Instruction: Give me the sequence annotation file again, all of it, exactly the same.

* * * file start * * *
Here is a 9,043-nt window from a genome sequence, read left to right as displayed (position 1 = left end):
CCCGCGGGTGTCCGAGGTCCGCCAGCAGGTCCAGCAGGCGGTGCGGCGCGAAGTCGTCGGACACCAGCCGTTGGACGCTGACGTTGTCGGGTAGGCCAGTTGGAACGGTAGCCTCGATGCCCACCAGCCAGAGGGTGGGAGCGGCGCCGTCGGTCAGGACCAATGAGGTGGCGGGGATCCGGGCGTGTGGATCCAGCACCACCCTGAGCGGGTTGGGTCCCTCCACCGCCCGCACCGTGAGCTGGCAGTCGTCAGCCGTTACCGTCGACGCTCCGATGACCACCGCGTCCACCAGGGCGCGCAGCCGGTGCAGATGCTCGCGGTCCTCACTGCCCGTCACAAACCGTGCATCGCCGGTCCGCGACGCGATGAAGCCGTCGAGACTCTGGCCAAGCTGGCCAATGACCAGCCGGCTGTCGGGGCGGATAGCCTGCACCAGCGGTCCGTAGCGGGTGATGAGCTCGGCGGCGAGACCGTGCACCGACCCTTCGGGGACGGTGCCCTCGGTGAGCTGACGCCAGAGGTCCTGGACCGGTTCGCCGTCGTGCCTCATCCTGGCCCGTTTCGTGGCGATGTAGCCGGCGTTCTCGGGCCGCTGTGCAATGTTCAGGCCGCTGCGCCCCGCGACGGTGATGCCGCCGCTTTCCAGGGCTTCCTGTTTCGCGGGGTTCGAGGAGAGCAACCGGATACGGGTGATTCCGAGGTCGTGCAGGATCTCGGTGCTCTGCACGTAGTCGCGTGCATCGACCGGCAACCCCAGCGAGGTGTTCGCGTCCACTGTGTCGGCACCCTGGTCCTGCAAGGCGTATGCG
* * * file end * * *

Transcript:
Here is a 9,043-nt window from a genome sequence, read left to right as displayed (position 1 = left end):
CCCGCGGGTGTCCGAGGTCCGCCAGCAGGTCCAGCAGGCGGTGCGGCGCGAAGTCGTCGGACACCAGCCGTTGGACGCTGACGTTGTCGGGTAGGCCAGTTGGAACGGTAGCCTCGATGCCCACCAGCCAGAGGGTGGGAGCGGCGCCGTCGGTCAGGACCAATGAGGTGGCGGGGATCCGGGCGTGTGGATCCAGCACCACCCTGAGCGGGTTGGGTCCCTCCACCGCCCGCACCGTGAGCTGGCAGTCGTCAGCCGTTACCGTCGACGCTCCGATGACCACCGCGTCCACCAGGGCGCGCAGCCGGTGCAGATGCTCGCGGTCCTCACTGCCCGTCACAAACCGTGCATCGCCGGTCCGCGACGCGATGAAGCCGTCGAGACTCTGGCCAAGCTGGCCAATGACCAGCCGGCTGTCGGGGCGGATAGCCTGCACCAGCGGTCCGTAGCGGGTGATGAGCTCGGCGGCGAGACCGTGCACCGACCCTTCGGGGACGGTGCCCTCGGTGAGCTGACGCCAGAGGTCCTGGACCGGTTCGCCGTCGTGCCTCATCCTGGCCCGTTTCGTGGCGATGTAGCCGGCGTTCTCGGGCCGCTGTGCAATGTTCAGGCCGCTGCGCCCCGCGACGGTGATGCCGCCGCTTTCCAGGGCTTCCTGTTTCGCGGGGTTCGAGGAGAGCAACCGGATACGGGTGATTCCGAGGTCGTGCAGGATCTCGGTGCTCTGCACGTAGTCGCGTGCATCGACCGGCAACCCCAGCGAGGTGTTCGCGTCCACTGTGTCGGCACCCTGGTCCTGCAAGGCGTATGCG